Gasoline Prices Rise As U.S. Refineries Send More Fuel Overseas

Apr 25, 2014
Originally published on April 25, 2014 2:28 pm

The weather is warming and vacation season approaching.

And, just as predictably, the price of gasoline is rising. It does that every spring as refineries switch to more expensive summer blends.

But this year, the seasonal price bump is getting an extra bounce. Gasoline is costing consumers about 5 percent more than last year at this time, even though oil supplies are abundant. Why?

Experts say U.S. retail prices are nudging higher in large part because Gulf Coast refineries are sending more gasoline to other countries.

"We think there's definitely an impact on gasoline prices, especially coming from the exports to Latin America," said John Galante, an analyst with Energy Security Analysis Inc., a consulting firm.

In Mexico, Brazil and other countries to the south, customers are thirsty for U.S. gasoline and diesel fuel, he said. "If there were no pull coming from Latin America, then prices would be really favorable" for U.S. consumers, he said.

The Energy Information Administration says total U.S. petroleum exports, which consist mostly of gasoline and diesel, are running about 25 percent higher, compared with last year.

With so much fuel headed elsewhere, the national average price for a gallon of regular gasoline is now $3.69, compared with $3.53 a month ago, according to AAA's Daily Fuel Gauge report. The average price is about 18 cents a gallon more than it was at this time last year.

This year's inflation is frustrating for independent gas station owners who say their profit margins don't benefit much when retail prices rise. They are paying a higher wholesale price, and getting hit with higher bank fees for customers' use of debit and credit cards.

"The credit card fees are 3 percent, so the higher the gas prices, the higher the fees we pay," said Amy Williams, general manager at AJ's One Stop in Branson, Mo. She was reached by phone.

"We're breaking even" on gas sales at the family-owned business, she said.

Williams is worried that high gas prices could dent the summer tourist season, which brings customers into the store for beverages, packaged foods and other items.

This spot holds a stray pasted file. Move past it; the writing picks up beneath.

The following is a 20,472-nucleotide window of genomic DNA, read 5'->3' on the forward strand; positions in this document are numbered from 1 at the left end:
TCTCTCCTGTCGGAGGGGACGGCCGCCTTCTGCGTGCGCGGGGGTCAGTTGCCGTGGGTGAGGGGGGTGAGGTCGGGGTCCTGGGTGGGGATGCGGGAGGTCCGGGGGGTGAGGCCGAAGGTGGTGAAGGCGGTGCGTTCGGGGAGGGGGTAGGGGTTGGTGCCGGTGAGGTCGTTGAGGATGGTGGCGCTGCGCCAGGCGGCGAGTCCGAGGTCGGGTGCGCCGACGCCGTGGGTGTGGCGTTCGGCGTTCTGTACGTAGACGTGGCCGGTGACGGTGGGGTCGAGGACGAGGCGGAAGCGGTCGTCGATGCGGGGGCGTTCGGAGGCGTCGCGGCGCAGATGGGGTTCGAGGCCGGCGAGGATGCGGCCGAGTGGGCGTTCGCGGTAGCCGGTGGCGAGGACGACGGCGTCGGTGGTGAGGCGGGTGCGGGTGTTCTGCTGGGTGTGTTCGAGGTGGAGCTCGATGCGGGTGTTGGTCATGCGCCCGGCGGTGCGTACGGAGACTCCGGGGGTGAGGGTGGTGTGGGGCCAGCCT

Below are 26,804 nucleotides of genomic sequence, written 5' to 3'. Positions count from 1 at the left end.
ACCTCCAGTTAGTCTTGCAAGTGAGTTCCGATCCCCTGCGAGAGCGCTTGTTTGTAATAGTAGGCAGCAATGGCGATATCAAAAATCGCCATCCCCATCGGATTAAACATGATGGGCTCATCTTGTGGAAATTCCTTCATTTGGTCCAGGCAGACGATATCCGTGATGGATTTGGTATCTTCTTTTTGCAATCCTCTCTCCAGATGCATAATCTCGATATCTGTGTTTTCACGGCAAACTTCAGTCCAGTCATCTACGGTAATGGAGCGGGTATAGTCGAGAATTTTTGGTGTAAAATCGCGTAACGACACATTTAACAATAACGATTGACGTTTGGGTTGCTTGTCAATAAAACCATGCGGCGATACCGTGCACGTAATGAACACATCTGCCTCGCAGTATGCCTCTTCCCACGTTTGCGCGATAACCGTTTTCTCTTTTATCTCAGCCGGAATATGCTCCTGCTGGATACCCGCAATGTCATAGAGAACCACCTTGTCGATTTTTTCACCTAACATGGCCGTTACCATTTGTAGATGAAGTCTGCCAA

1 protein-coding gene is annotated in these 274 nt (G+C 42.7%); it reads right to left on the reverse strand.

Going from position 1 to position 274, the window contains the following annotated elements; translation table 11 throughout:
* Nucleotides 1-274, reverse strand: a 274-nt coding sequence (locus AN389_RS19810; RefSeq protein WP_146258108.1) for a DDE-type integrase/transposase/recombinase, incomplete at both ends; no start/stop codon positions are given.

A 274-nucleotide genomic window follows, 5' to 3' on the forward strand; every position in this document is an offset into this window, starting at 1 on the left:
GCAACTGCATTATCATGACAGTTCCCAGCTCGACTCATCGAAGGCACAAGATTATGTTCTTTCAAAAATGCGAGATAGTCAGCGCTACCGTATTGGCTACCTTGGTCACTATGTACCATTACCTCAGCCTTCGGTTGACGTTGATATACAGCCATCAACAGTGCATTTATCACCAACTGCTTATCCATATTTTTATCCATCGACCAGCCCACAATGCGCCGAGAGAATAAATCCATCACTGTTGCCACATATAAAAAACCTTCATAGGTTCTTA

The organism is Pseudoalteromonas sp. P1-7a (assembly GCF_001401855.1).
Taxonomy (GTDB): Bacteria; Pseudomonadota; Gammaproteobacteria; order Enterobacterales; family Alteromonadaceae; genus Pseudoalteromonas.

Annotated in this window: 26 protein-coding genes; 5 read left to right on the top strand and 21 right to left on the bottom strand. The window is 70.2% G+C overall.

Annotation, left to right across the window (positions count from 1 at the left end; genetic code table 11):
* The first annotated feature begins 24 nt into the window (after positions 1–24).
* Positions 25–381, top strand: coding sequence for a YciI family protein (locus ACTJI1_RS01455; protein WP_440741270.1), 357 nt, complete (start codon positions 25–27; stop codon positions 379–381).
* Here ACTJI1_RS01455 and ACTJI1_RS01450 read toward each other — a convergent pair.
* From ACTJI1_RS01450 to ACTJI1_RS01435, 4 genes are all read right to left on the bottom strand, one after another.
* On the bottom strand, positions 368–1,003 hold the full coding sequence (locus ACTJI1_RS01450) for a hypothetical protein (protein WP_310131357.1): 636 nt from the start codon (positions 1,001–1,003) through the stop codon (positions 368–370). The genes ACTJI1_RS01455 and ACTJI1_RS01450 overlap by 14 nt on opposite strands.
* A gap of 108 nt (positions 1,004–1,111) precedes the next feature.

When fuel is expensive, "we have people who tell us that they have to cut back," she said. "They don't get out on the lake as much because that's more for their boat."

But even if increased gas exports boost prices for U.S. consumers, Gulf Coast refiners can't be blamed for expanding their global customer base, Galante said. "Refiners are making logical decisions, based on profits available to them in different markets," he said.

He notes that earlier this year, TransCanada Corp. opened up the southern portion of the Keystone XL pipeline, which allowed oil to flow more readily from stockpiles in Oklahoma to refineries in the Gulf. That steady supply is spurring refineries to seek out even more customers in other countries.

Other factors might also affect gas prices in coming months. For example, prices could go higher if U.S. demand were to take off amid a strengthening economy. On Friday, the University of Michigan index of consumer confidence showed a 7 percent rise in the gauge of economic expectations this month.

Also, cabin fever could be a factor. Many Americans were stuck in the house during a long, cold winter. Once the weather turns hot, the urge to take a long drive may prove irresistible, further boosting demand for gasoline.

Another potential factor is Russia, an oil-producing giant. If tensions between Russia and Ukraine worsen this summer, it could have an impact on fuel supplies headed from Russia to Europe. And that could boost prices global oil prices.

On the other hand, surging U.S. oil supplies could nudge prices down again in coming weeks. The EIA says in its 2014 Summer Fuels Outlook that it expects Brent crude oil prices to hold this summer at around $104 a barrel, about $2 lower than last summer.

But the EIA also hedges its bets, saying "uncertainty over crude oil price forecasts remains high."

NPR business desk intern Tanya Basu contributed to this report.

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